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Exporters, e-commerce sellers need to comply with BIR’s e-invoicing

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Taxpayers engaged in exports and e-commerce should start this early in preparing to comply with electronic invoicing requirements as the Bureau of Internal Revenue (BIR) broadens the coverage of its electronic invoicing system (EIS) implementation, according to a tax expert.

Lawyer Rule Oporto, senior director for business tax services at SGV & Co., said that after launching the pilot EIS implementation among 100 large taxpayers in July 2022, the agency is now poised to roll out the project to all other covered taxpayers.

The BIR has identified an additional 100 taxpayers for this year’s rollout, which will cover not just the large taxpayers but also those engaged in the export of goods and services and those engaged in e-commerce.

Moreover, the agency has identified an additional 500 taxpayers for inclusion in the pilot by the fourth quarter, said Oporto in a recent webinar conducted by the American Chamber of Commerce of the Philippines.

The EIS is an electronic platform developed by the BIR with the capability to receive, process and store data from taxpayers.

The legal basis for EIS implementation are Section 237 (issuance of receipts or sales or commercial invoices) and Section 237-A (electronic sales reporting system) of the Tax Reform for Acceleration and Inclusion Law or Republic Act No. 10963. 

In view of this, BIR issued last year Revenue Regulations (RR) No. 8-2022 on the policies and guidelines for the use of EIS and RR 9-2022 on the admissibility of sales documents in electronic format.

But the RRs are “not that very exhaustive. There are still questions that remain unanswered,” commented Oporto.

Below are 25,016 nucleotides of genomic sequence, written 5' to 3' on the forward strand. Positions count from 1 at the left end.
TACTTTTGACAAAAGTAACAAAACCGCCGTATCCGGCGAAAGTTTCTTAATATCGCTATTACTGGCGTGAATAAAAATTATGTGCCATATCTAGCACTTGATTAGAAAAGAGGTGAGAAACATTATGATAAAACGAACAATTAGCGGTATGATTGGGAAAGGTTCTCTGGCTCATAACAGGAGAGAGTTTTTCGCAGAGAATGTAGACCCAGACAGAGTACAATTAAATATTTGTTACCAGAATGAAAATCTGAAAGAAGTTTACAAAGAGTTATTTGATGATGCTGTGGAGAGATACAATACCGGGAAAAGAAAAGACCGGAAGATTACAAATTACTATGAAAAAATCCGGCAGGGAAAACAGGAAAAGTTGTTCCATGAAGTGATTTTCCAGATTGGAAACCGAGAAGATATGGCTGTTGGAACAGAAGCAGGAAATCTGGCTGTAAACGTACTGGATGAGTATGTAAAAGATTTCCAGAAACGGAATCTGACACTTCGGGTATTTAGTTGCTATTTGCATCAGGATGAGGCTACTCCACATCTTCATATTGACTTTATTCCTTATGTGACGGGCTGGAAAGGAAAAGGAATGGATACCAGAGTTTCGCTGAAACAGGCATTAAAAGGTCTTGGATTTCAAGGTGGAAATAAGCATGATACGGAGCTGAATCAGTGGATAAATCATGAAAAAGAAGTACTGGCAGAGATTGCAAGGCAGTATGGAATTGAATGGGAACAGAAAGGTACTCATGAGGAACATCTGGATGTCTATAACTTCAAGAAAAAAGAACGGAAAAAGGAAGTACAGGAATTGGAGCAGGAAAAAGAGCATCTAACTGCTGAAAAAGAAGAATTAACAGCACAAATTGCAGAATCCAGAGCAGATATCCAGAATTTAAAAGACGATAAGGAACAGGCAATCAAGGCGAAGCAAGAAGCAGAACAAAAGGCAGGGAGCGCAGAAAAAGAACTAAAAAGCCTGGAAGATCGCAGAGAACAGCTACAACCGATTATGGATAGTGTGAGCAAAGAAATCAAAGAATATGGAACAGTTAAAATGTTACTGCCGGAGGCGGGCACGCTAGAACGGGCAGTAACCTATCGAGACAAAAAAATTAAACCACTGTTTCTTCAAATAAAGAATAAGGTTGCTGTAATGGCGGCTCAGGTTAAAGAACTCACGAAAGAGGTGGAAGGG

She said the agency will be issuing revenue memorandum circulars (RMCs) to clarify RR 8-2022 and provide guidelines to covered taxpayers on EIS implementation.

“[BIR] committed to issue RMCs but as to when we are still not sure. It’s a moving target so we just have to wait…,” Oporto continued.

RR 8-2022 states that taxpayers mandated to comply with e-invoicing are the following: those engaged in the export of goods and services, those engaged in e-commerce, and large taxpayers.

Taxpayers not mandated to issue e-receipts/e-invoices and/or transmit sales data to the EIS may continue to use manual receipts/invoices or issue computerized accounting system (CAS) or point-of-sales (POS)-generated receipts/invoices based on existing revenue issuances, said Oporto.

However, taxpayers who opt to issue e-receipts or e-invoices and transmit sales data to the EIS may comply with the provisions of these regulations, she continued.

Under RR 8-2022, covered taxpayers are mandated to do these:

•    Register complete CAS that is capable of generating e-receipts/invoices such as full CAS and CRM/POS system
•    Develop their own sales data transmission system or application programming interface (API)
•    Apply for certification of the API, and upon approval, an EIS CERT will be issued
•    Apply for a Permit to Transmit (PTT) to allow the transmission of sales data to the EIS
•    Issue e-receipts/e-invoices to their customers or buyers in lieu of manual receipts or invoices
•    Transmit sales data through API to EIS in Java Script Object Notation file format

Opporto clarified that what should be transmitted to the EIS are the sales data and not the source documents.

According to the guidelines issued to the pilot taxpayers, sales data required for transmittal include document number, issuance date, unique ID number, seller information, buyer information, details of items/nature of service sold, sales amount, value added tax, discounts, correction code/reasons, withholding tax, and other taxable/non-taxable revenue, she further said.

Source documents of the sales data include sales invoices, official receipts, service billings, debit memo/debit note, credit memo/credit note, and other adjustment documents.

BIR also prescribes that sales reporting must start the day after the PTT is issued, and that transmission must be done in real time or near real time, which is within three calendar days from transaction date.

Taxpayers face penalties for late or no transmission of sales data. For each day of violation, the penalty is one-tenth of 1% of the annual net income for the second year preceding or P10,000, whichever is higher. If the days of violation exceed 180 days, the penalty is permanent closure.

“As early as now, if you are covered [among] those three taxpayers, you should start preparing to comply with the EIS, including the API development,” advises Oporto.

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